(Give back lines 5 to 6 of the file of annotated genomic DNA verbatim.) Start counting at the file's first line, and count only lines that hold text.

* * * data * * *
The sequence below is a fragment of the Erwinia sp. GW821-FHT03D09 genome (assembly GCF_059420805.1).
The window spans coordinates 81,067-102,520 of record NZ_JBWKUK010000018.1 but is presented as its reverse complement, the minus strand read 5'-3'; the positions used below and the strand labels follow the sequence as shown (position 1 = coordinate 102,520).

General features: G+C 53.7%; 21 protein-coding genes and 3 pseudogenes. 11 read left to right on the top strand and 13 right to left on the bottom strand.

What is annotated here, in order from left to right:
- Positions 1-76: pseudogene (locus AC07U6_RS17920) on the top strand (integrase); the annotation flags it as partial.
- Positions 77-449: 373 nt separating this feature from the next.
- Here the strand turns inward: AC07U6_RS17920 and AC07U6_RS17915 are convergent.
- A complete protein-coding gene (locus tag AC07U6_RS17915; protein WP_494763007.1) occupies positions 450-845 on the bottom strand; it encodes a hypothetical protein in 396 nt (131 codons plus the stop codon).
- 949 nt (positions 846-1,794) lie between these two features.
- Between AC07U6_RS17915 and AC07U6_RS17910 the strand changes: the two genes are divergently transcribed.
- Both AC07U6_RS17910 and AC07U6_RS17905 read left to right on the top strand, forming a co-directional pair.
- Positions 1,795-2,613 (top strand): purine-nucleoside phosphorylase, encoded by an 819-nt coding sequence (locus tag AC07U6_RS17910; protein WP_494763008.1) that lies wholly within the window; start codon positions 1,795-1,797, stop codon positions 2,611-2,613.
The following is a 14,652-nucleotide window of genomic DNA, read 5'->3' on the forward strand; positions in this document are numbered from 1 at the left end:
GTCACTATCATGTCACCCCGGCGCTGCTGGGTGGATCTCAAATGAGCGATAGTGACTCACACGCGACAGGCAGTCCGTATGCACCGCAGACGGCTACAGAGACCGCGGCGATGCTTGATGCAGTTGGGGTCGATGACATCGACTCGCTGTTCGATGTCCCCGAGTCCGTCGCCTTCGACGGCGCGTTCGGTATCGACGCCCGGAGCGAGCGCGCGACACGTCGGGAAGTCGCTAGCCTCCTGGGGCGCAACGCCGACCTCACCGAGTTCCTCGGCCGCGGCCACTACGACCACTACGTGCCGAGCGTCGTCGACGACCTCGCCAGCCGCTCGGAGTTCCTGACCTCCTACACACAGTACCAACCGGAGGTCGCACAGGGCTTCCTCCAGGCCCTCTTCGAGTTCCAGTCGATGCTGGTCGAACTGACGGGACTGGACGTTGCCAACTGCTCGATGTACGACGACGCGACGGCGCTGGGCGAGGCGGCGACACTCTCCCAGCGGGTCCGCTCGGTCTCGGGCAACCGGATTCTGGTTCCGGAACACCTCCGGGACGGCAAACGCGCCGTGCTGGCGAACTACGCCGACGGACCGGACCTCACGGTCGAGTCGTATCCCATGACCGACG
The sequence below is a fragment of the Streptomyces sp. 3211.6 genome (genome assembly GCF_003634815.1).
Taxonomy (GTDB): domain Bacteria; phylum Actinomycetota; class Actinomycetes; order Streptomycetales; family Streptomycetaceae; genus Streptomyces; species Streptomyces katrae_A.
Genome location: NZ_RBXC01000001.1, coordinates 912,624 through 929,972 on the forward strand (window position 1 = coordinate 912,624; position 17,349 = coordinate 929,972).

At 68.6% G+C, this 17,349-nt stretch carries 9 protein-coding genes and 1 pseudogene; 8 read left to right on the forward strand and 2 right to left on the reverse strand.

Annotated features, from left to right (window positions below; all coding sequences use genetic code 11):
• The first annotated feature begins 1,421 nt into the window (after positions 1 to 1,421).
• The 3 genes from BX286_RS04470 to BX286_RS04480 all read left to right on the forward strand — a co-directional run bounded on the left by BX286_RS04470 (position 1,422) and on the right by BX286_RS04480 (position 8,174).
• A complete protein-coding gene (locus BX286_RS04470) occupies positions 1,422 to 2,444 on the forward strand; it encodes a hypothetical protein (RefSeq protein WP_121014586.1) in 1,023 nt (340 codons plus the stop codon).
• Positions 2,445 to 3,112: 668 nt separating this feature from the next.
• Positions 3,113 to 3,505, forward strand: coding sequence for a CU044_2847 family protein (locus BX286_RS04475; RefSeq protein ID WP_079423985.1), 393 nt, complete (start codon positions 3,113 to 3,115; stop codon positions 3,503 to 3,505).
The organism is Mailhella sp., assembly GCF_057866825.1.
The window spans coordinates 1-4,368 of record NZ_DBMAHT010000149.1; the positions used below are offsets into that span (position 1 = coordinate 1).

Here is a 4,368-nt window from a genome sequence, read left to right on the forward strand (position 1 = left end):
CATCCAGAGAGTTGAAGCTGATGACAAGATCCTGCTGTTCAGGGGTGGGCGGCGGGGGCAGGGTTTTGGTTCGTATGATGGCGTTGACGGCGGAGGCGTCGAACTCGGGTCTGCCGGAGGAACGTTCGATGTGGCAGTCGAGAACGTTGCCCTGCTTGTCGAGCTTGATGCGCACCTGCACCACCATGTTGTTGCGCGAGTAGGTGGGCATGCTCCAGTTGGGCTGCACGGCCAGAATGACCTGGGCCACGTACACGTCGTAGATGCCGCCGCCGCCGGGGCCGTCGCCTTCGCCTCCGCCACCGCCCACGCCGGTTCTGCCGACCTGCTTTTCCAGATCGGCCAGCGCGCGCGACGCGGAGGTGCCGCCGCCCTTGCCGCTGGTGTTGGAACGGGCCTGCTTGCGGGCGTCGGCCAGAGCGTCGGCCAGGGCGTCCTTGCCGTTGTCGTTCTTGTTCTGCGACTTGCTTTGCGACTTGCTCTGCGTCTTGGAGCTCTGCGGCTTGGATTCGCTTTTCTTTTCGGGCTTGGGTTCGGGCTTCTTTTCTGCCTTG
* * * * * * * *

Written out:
- Positions 1-76: pseudogene (locus AC07U6_RS17920) on the top strand (integrase); the annotation flags it as partial.
- Positions 77-449: 373 nt separating this feature from the next.